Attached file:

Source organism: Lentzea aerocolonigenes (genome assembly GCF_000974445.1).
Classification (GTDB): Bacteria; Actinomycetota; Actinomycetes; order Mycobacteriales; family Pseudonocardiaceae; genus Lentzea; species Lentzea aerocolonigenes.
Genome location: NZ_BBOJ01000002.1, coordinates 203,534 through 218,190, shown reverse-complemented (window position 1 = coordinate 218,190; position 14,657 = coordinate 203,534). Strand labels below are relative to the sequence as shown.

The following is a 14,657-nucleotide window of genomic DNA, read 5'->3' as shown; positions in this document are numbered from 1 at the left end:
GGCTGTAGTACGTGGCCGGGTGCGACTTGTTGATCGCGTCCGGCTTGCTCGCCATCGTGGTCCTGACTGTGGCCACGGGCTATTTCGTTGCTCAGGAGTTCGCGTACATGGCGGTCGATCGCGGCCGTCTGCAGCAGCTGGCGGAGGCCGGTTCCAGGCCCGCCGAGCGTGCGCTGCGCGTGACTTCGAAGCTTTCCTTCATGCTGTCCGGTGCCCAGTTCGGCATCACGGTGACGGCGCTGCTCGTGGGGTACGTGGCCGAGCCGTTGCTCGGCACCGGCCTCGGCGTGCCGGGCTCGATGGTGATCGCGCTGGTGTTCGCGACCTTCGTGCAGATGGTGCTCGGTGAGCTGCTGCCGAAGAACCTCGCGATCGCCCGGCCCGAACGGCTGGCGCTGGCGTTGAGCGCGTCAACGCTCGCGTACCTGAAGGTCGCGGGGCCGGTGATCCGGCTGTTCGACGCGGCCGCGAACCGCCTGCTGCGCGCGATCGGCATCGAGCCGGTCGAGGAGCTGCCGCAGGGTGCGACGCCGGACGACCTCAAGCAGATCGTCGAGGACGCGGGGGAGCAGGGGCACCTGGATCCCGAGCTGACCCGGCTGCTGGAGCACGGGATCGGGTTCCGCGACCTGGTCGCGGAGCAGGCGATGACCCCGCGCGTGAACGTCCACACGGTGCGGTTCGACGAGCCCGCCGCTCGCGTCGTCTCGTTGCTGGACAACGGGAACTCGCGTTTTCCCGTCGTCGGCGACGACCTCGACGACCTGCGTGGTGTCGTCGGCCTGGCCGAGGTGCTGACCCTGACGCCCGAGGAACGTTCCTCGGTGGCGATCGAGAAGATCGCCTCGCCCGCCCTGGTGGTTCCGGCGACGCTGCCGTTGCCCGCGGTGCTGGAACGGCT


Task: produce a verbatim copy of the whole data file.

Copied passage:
Source organism: Lentzea aerocolonigenes (genome assembly GCF_000974445.1).
Classification (GTDB): Bacteria; Actinomycetota; Actinomycetes; order Mycobacteriales; family Pseudonocardiaceae; genus Lentzea; species Lentzea aerocolonigenes.
Genome location: NZ_BBOJ01000002.1, coordinates 203,534 through 218,190, shown reverse-complemented (window position 1 = coordinate 218,190; position 14,657 = coordinate 203,534). Strand labels below are relative to the sequence as shown.

The following is a 14,657-nucleotide window of genomic DNA, read 5'->3' as shown; positions in this document are numbered from 1 at the left end:
GGCTGTAGTACGTGGCCGGGTGCGACTTGTTGATCGCGTCCGGCTTGCTCGCCATCGTGGTCCTGACTGTGGCCACGGGCTATTTCGTTGCTCAGGAGTTCGCGTACATGGCGGTCGATCGCGGCCGTCTGCAGCAGCTGGCGGAGGCCGGTTCCAGGCCCGCCGAGCGTGCGCTGCGCGTGACTTCGAAGCTTTCCTTCATGCTGTCCGGTGCCCAGTTCGGCATCACGGTGACGGCGCTGCTCGTGGGGTACGTGGCCGAGCCGTTGCTCGGCACCGGCCTCGGCGTGCCGGGCTCGATGGTGATCGCGCTGGTGTTCGCGACCTTCGTGCAGATGGTGCTCGGTGAGCTGCTGCCGAAGAACCTCGCGATCGCCCGGCCCGAACGGCTGGCGCTGGCGTTGAGCGCGTCAACGCTCGCGTACCTGAAGGTCGCGGGGCCGGTGATCCGGCTGTTCGACGCGGCCGCGAACCGCCTGCTGCGCGCGATCGGCATCGAGCCGGTCGAGGAGCTGCCGCAGGGTGCGACGCCGGACGACCTCAAGCAGATCGTCGAGGACGCGGGGGAGCAGGGGCACCTGGATCCCGAGCTGACCCGGCTGCTGGAGCACGGGATCGGGTTCCGCGACCTGGTCGCGGAGCAGGCGATGACCCCGCGCGTGAACGTCCACACGGTGCGGTTCGACGAGCCCGCCGCTCGCGTCGTCTCGTTGCTGGACAACGGGAACTCGCGTTTTCCCGTCGTCGGCGACGACCTCGACGACCTGCGTGGTGTCGTCGGCCTGGCCGAGGTGCTGACCCTGACGCCCGAGGAACGTTCCTCGGTGGCGATCGAGAAGATCGCCTCGCCCGCCCTGGTGGTTCCGGCGACGCTGCCGTTGCCCGCGGTGCTGGAACGGCT